US-based computerised drug delivery instruments developer Milestone Scientific has started the sale of its CompuFlo Epidural instrument disposables at a leading veterinary and academic institution.

After a successful research study and evaluation of the instrument, the firm started the sale by expanding its medical indications.

CompuFlo Epidural instrument was first used at the veterinary institution for maxillary nerve block procedures in horses, with ambitions to expand into epidural procedures.

According to the US-based firm, multiple studies in veterinary medicine have assessed the CompuFlo Epidural device.

Milestone Scientific said that the CompuFlo Epidural instrument can be used as a helpful teaching tool which can increase the success rate of less experienced equine practitioners.

While compared to using only anatomic surface cues for guidance, the CompuFlo/DPS technology provided advantageous guidance to the operator when putting the needle to its intended target position, resulting in a higher overall success rate.

Milestone Scientific chief executive officer Arjan Haverhals said: “This institution’s team continually leads the way in advancements in veterinary medicine, and we are honoured to provide them with our proven technology.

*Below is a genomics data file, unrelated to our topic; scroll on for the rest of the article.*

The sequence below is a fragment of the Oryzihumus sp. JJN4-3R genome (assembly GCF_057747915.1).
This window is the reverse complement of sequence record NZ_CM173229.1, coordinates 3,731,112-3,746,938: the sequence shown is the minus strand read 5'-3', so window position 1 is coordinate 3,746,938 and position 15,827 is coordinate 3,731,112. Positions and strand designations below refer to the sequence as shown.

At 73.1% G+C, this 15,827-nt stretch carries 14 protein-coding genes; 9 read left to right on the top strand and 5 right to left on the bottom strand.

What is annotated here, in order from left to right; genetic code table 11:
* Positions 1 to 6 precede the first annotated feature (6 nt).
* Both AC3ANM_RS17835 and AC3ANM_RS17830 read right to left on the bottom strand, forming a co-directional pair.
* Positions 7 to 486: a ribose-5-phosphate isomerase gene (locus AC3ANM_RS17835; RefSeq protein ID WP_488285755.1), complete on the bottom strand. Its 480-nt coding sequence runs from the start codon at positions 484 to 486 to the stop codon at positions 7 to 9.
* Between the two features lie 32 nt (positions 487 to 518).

“Milestone is continually evaluating additional channels to commercialize our technology, including new medical indications.”

Haverhals added: “Veterinary medicine is just one example of another market that will benefit from our CompluFlo Epidural instrument.

“We believe the extensive prior studies, spanning epidural, peripheral nerve block, intra-articular, and veterinary use cases reinforce the enhanced safety, improved outcomes, economic benefits and broad market potential of our instrument.”

Equine anaesthesiologist Dr Bernd Driessen said: “I am excited to see commercial uptake of the CompuFlo Epidural instrument in clinical practice, as well as in the classroom to educate the next generation of veterinarians.

“The CompuFlo Epidural instrument can provide fellow veterinarians and students greater accuracy through real-time verification of needle location when performing a maxillary nerve block.”